Degos Disease

A C5b-9/Interferon-α–Mediated Endotheliopathy Syndrome

Cynthia M. Magro, MD; Jonathan C. Poe, PhD; Connie Kim; Lee Shapiro, MD; Gerard Nuovo, MD; Mary K. Crow, MD; Yanick J. Crow, MedSci, MBBS, MRCP, PhD

Disclosures

Am J Clin Pathol. 2011;135(4):599-610. 

In This Article

Abstract and Introduction

Abstract

Degos disease is a lethal small vessel angiopathy targeting the skin, gastrointestinal tract, and central nervous system, potentially developing in the setting of known autoimmune disease, although forme fruste primary variants exist. Its pathogenetic basis is unknown.
Four cases of Degos disease were encountered in archival material, representing 2 men, ages 38 and 43 years, and 2 females, ages 48 and 2 years; 3 patients died of disease. All had characteristic skin lesions with gastrointestinal involvement; other affected organs included brain in one and pericardium and pleura in another. Skin biopsies showed pauci-inflammatory thrombogenic microangiopathy with endothelial cell injury. Extracutaneous organs demonstrated fibromucinous occlusive arteriopathy. Prominent vascular C5b-9 was seen in the skin, gastrointestinal tract, and brain. All cases had evidence of high expression of interferon-α (based on tissue expression of MXA, a type I interferon-inducible protein), endothelial tubuloreticular inclusions, and an interferon gene signature in peripheral blood mononuclear cells. The MXA expression paralleled the pattern of C5b-9 deposition.
Degos disease is a distinct vascular injury syndrome whereby a dysregulated interferon-α response in concert with membranolytic attack complex deposition may contribute to the unique vascular changes. Understanding the pathophysiology of the disease process could lead to more directed therapies, including terminal complement inhibition with agents such as eculizumab.

Introduction

Degos disease falls under the alternative appellation of malignant atrophic papulosis based on the fatal outcome that frequently characterizes its clinical course.[1–7] Morphologic features of Degos disease include a pauci-inflammatory thrombotic microangiopathy syndrome with characteristic clinical features, including porcelain-like depressed infarcts of the skin concurrent with similar lesions involving the gastrointestinal tract.[7] The 3 main targeted organ systems are skin, gastrointestinal tract, and central nervous system (CNS).[7] The gut infarcts may lead to perforation and death, typically of sepsis. There is a growing list of underlying predisposing conditions associated with Degos disease, including lupus erythematosus, dermatomyositis, scleroderma, and certain thrombophilic tendency states such as factor V Leiden mutation and antiphospholipid antibody syndrome.[3,5,8–11] Hereditary forms have been described.[1] The frequent catastrophic outcome is characteristically attributable to the local effects of severe tissue ischemia.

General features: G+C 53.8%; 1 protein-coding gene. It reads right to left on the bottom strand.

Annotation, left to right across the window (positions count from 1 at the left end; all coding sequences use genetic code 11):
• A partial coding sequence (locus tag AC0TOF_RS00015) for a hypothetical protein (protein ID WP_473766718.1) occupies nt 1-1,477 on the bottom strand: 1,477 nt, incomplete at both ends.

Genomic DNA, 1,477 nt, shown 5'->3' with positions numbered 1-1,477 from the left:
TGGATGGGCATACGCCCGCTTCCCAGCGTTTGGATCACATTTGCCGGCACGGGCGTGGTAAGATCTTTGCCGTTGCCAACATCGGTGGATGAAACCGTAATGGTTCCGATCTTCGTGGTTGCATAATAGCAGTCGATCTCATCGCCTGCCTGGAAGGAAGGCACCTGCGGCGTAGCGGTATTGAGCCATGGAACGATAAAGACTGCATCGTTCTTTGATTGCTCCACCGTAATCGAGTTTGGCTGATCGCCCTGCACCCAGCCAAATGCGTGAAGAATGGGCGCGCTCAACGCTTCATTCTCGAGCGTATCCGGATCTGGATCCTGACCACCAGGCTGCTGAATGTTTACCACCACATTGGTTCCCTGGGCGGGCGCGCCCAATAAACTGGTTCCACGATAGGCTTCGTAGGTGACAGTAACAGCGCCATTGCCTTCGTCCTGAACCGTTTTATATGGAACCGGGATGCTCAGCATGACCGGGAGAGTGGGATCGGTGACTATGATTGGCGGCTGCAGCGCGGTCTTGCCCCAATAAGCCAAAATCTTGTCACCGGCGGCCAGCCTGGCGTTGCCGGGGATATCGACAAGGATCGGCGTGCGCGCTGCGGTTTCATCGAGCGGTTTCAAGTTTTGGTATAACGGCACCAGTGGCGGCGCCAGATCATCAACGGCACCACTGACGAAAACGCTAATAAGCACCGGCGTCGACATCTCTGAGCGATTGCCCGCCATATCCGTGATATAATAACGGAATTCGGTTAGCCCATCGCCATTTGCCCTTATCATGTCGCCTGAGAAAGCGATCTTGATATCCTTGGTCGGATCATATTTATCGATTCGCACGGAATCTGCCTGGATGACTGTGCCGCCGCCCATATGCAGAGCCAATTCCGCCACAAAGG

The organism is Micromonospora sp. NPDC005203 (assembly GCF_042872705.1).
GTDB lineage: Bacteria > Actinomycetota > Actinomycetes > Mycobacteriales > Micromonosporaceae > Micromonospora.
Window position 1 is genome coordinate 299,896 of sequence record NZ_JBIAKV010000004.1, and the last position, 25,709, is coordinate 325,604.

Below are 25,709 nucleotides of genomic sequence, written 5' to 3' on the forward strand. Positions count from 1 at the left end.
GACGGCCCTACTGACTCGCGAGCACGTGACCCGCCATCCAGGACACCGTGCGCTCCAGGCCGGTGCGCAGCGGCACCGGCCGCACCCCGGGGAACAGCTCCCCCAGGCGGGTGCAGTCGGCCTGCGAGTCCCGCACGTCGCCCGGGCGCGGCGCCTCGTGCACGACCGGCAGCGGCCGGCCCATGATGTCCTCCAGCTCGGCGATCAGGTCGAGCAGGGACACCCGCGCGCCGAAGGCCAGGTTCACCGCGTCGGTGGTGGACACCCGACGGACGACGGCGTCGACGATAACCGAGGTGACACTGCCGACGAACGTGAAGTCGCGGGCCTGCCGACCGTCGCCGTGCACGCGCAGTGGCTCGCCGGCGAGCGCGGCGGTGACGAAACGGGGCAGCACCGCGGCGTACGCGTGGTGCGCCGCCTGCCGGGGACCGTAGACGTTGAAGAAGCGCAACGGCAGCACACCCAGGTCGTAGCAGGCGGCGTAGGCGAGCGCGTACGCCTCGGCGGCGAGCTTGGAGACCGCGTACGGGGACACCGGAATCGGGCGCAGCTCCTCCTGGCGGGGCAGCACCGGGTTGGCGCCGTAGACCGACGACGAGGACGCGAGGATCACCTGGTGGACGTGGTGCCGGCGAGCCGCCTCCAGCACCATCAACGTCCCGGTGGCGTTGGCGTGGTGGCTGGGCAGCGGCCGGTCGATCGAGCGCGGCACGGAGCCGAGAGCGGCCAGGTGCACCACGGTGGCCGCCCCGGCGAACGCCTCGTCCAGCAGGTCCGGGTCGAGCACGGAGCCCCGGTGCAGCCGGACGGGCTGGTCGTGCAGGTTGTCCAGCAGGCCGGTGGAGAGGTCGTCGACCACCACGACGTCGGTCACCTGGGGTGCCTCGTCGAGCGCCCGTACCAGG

We describe 4 cases of Degos disease, exploring its pathophysiologic basis, a critical step in the establishment of novel therapeutic options to treat this frequently fatal condition. Three of the cases have been previously reported.[12–14] A unifying pathophysiologic basis for the vascular changes is proposed.

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